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Skyscraper halt exposes German economic woes

By Julian Sheain London | | Updated: 2023-11-06 19:03
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View of the construction site of the Elbtower building in Hamburg, Germany, November 2, 2023. [Photo/Agencies]

Germany's growing economic problems have been highlighted by the halting of construction of what would have been one of the country's tallest buildings, in the political heartland of Chancellor Olaf Scholz.

In 2018, when Scholz was mayor of the northern city of Hamburg, in whose crucial port facilities Chinese shipping company Cosco has a significant investment, he welcomed the unveiling of the design for the 64-story, 245-meter Elbtower, calling it "not only an outstanding architectural design but also (one with) a private developer who will successfully implement the project, bringing to it financial soundness and profound experience of complex projects."

But work has stopped after Austrian property company Signa fell behind in payments to its builder, Lupp. "Our construction activities at Elbtower have been temporarily suspended due to outstanding payments from the developer," said an email from Matthias Kaufmann, officer with responsibility for Lupp's finances, to the Reuters news agency.

Just weeks ago, Signa's CEO Timo Herzberg had showed off the work in progress, posting on LinkedIn "The distinctive concrete pillars now give an increasingly clear idea of the shape that Hamburg's future landmark will have once it is completed."

Karen Pein, Hamburg's senator for city development and housing, has made it clear Signa must abide by agreed marks of progress, or face penalties, saying there is a contract in place which "allows the City of Hamburg to dismantle the construction work performed to date, sell it to a third party for completion, or complete the construction itself".

According to the German Property Federation, Germany's real estate investment market accounts for around one-fifth of the country's economic output, and contributes one in 10 jobs, but this year it has struggled.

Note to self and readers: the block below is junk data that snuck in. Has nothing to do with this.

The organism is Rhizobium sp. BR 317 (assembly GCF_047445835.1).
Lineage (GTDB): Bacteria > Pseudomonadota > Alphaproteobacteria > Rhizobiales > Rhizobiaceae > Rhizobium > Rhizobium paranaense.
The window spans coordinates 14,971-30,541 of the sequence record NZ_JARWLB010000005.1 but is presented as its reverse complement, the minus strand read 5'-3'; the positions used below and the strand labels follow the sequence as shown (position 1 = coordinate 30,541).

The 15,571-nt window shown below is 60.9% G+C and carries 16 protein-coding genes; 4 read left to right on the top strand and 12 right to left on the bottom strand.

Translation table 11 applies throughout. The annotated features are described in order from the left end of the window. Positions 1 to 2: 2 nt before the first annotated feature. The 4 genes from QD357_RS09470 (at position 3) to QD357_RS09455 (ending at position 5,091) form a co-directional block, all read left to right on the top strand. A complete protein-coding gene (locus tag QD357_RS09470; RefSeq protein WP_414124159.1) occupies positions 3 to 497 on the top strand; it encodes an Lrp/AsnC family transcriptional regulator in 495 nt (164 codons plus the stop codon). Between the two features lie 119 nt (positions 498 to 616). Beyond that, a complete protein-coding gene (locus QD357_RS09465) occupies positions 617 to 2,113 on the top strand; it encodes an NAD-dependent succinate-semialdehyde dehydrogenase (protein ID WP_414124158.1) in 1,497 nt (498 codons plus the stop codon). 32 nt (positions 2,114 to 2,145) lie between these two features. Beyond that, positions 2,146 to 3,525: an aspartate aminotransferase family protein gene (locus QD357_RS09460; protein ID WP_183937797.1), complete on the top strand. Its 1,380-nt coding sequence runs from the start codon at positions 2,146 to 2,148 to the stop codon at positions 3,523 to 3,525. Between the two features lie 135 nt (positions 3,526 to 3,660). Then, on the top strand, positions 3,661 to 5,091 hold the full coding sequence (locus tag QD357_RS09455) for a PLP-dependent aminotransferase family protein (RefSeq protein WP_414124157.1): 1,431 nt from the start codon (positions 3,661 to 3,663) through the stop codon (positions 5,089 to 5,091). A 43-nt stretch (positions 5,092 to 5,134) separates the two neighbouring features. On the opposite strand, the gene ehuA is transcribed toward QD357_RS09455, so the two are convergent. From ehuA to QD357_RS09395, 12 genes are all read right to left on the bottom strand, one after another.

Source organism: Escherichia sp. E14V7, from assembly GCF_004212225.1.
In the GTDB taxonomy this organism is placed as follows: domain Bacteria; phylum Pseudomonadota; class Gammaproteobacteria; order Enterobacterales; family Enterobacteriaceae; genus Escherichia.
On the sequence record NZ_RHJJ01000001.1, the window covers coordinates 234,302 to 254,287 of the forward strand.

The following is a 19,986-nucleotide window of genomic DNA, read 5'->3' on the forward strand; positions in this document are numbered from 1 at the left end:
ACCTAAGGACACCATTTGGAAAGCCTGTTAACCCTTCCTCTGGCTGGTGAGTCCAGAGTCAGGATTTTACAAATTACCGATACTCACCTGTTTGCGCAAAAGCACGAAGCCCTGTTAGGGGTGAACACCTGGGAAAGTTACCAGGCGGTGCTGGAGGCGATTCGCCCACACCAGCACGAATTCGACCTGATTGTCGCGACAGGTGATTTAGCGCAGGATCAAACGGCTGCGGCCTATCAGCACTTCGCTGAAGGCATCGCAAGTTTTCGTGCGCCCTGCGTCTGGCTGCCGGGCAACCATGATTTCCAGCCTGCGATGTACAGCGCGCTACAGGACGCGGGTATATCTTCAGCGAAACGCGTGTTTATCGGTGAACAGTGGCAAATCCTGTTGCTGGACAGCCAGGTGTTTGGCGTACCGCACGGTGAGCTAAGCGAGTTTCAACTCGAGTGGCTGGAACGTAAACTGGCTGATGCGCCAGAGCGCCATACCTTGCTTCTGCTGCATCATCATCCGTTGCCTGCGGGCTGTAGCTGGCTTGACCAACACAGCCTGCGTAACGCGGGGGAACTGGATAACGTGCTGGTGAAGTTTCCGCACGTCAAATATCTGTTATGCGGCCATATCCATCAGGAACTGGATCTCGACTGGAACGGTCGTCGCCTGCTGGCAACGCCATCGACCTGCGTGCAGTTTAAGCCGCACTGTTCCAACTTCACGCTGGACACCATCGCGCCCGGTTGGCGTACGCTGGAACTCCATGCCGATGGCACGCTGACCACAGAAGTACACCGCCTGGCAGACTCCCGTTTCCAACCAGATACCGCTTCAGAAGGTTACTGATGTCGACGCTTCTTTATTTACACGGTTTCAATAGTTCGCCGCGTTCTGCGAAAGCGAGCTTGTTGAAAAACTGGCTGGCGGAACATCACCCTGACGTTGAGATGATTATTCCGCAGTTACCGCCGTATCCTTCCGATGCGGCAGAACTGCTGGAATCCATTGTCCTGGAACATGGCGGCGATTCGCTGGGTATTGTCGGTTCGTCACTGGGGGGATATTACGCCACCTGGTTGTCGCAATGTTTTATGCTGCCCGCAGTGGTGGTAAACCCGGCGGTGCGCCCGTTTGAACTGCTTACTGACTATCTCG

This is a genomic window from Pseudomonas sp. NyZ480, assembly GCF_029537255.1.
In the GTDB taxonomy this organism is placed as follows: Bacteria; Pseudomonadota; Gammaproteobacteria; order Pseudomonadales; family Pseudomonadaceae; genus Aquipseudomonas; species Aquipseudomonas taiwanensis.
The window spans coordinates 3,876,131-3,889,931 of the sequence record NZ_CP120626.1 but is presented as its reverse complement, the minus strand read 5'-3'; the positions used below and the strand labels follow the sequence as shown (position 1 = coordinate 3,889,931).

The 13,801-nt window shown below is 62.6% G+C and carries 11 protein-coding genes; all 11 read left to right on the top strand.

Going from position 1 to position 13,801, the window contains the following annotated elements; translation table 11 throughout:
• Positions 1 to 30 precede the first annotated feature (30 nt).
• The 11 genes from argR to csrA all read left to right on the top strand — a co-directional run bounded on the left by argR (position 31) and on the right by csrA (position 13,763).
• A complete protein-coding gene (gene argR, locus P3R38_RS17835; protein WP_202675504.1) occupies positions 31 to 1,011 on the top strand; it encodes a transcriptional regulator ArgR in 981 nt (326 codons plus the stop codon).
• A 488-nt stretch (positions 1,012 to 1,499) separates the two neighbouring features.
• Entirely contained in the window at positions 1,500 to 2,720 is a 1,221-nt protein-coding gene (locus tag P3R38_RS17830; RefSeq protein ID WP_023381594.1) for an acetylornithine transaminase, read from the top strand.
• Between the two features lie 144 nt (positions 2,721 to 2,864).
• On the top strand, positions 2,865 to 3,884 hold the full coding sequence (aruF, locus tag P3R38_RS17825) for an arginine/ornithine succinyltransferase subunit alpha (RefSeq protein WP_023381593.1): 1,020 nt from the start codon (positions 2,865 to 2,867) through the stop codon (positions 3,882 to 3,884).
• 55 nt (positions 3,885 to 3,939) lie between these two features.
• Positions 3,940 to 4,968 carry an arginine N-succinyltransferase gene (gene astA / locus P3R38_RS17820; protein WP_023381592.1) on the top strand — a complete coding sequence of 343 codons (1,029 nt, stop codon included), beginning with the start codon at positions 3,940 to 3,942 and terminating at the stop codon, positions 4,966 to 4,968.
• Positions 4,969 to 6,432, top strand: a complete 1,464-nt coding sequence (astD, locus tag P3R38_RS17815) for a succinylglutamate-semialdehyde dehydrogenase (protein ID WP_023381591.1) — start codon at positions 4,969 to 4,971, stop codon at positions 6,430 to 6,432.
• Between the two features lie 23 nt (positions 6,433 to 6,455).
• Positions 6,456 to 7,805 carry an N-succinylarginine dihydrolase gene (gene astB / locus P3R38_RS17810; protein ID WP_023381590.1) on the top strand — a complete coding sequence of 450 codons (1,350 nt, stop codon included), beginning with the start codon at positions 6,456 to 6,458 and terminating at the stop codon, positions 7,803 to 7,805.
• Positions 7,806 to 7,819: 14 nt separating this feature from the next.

New projects were down 47 percent in the first half of 2023, compared to the average of the last two years, and up until the end of May, new building permits fell by 27 percent.

Figures published by Germany's Federal Statistical Office at the end of October showed overall economic output had fallen slightly in the third quarter, after a slight growth in the previous three-month period, with Claus Vistesen, chief eurozone economist at Pantheon Macroeconomics, telling broadcaster CNN "Germany's economy is once again teetering on the brink of a technical recession," which is defined as two consecutive quarters of declining output.

In September, Christoph Straube, CEO of property development company W&L AG, told Forbes magazine that after a decade of rising property prices in Germany, "for a long time it was considered unthinkable that this would not continue for a long time," until in July 2022, the European Central Bank made the first of what turned out to be 10 interest rate rises over the next 14 months.

"According to (finance company) BF.Direkt, a long-term price correction in the housing sector is still not expected," he added. "At my company, we've chosen to keep an eye on the market and only reenter with new projects when we have the feeling that the market has stabilized and the first shock has been absorbed."

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